Appeal from the United States District Court for the Central District of California. D.C. No. CV-88-04440-TJH. Terry J. Hatter, District Judge, Presiding.
Before: James R. Browning, Robert Boochever, and Stephen Reinhardt, Circuit Judges. Opinion by Judge Reinhardt.
REINHARDT, Circuit Judge:
The primary question presented by this case is whether in a suit brought by a motor common carrier under the Interstate Commerce Act for recovery of its filed rate the defendant shipper may plead unreasonableness of the filed rate as a defense. We conclude that the filed rate doctrine, as set forth in Maislin Industries, U.S., Inc. v. Primary Steel, Inc., 497 U.S. 116, 110 S. Ct. 2759, 111 L. Ed. 2d 94 (1990), does not bar such a defense, but that because the reasonableness of a motor common carrier filed rate falls within the primary jurisdiction of the Interstate Commerce Commission (ICC), the district court must refer the reasonableness issue to the ICC for initial determination. We further conclude that the filed rate doctrine does bar the assertion of common law counterclaims for negligent or fraudulent conduct relating to the negotiation and filing of tariff rates. Accordingly, we reverse the district court's grant of partial summary judgment to the carrier, Milne Truck Lines, but affirm its dismissal of defendant-appellant Makita, U.S.A.'s counterclaims for negligence and fraud.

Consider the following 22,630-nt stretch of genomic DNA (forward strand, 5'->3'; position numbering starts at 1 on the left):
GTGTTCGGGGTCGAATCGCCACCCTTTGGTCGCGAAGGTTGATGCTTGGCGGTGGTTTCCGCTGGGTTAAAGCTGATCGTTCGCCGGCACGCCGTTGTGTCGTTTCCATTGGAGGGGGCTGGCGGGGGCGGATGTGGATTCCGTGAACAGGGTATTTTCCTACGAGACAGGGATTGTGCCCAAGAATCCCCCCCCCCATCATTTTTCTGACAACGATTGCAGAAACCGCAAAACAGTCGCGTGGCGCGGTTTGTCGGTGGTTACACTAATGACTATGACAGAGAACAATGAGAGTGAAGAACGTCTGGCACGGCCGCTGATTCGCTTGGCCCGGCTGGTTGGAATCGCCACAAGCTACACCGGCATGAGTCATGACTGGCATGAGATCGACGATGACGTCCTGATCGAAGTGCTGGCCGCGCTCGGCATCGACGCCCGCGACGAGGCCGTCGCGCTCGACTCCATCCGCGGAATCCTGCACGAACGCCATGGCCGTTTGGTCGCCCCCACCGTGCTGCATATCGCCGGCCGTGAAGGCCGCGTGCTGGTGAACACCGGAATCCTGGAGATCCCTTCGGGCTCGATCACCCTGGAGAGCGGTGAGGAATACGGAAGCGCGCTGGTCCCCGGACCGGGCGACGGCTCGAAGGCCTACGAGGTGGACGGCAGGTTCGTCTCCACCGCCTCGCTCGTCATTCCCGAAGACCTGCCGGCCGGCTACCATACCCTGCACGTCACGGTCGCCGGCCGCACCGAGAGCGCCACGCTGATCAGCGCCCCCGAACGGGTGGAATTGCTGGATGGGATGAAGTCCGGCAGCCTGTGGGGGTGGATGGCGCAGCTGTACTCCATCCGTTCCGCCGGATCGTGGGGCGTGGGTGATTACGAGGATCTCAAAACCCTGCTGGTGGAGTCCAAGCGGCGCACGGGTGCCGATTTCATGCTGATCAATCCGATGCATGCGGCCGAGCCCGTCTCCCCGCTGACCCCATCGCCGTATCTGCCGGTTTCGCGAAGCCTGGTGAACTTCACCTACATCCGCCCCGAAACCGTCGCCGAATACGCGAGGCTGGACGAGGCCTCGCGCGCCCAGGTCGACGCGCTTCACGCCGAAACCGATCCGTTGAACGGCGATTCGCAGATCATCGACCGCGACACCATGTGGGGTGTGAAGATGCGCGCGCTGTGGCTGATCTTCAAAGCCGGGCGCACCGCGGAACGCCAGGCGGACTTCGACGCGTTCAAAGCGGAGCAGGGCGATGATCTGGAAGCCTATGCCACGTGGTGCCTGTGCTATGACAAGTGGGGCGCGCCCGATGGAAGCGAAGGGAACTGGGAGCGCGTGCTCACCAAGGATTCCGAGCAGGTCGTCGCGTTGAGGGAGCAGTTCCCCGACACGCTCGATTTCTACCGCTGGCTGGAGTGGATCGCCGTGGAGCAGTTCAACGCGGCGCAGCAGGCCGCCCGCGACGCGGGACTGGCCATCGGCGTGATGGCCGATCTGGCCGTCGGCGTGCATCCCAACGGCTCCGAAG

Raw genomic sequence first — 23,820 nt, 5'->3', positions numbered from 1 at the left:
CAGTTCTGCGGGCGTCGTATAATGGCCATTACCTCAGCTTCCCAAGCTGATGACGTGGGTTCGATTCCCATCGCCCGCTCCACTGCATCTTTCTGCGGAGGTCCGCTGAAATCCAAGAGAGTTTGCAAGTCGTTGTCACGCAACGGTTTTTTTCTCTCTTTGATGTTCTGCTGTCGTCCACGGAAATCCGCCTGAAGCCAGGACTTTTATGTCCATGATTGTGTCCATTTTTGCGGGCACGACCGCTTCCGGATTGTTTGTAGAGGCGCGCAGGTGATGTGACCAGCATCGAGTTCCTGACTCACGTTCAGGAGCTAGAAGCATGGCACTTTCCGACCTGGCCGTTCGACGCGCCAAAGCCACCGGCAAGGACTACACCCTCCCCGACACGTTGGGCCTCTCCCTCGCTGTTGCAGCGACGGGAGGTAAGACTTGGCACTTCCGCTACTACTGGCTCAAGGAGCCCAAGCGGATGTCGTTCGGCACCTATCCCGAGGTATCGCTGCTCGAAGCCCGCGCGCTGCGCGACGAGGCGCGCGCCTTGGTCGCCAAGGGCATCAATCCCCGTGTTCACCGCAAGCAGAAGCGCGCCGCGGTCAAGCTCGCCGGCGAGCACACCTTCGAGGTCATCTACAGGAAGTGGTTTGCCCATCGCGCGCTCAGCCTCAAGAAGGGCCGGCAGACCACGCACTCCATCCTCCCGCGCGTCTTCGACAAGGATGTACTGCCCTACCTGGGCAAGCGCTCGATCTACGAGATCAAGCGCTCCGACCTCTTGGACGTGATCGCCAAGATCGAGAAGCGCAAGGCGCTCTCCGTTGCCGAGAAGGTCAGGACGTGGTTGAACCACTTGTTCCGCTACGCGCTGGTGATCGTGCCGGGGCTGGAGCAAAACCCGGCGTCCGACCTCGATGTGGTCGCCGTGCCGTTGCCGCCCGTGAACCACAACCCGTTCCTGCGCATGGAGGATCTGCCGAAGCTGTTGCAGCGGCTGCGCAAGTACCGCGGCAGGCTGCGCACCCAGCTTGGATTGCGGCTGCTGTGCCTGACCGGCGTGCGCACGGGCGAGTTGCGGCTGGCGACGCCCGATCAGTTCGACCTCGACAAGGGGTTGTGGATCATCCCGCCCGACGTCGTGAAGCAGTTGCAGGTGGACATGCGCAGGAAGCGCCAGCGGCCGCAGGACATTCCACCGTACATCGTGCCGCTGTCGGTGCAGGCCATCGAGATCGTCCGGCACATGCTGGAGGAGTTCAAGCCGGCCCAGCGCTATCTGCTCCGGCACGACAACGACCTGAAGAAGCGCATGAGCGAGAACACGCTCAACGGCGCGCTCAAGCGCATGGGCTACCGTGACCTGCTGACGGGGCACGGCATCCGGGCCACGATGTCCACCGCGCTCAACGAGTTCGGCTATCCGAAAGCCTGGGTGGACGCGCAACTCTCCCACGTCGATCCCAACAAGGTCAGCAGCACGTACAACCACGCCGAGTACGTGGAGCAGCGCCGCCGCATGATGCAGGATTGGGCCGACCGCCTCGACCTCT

Appellee Milne Truck Lines, Inc. (Milne), was a motor common carrier operating in interstate commerce pursuant to a grant of authority issued by the Interstate Commerce Commission (ICC). Appellant Makita U.S.A., Inc. (Makita), a manufacturer of electric power tools, used the transportation services of Milne to ship its products. On all shipments after June 24, 1985, Milne billed Makita at a 35% discount from its generally applicable filed rate. The freight bills incurred by Makita from July 11, 1985, through March 23, 1987, for shipments originating from Fremont, California, and Cerritos, California, are the subject of this dispute.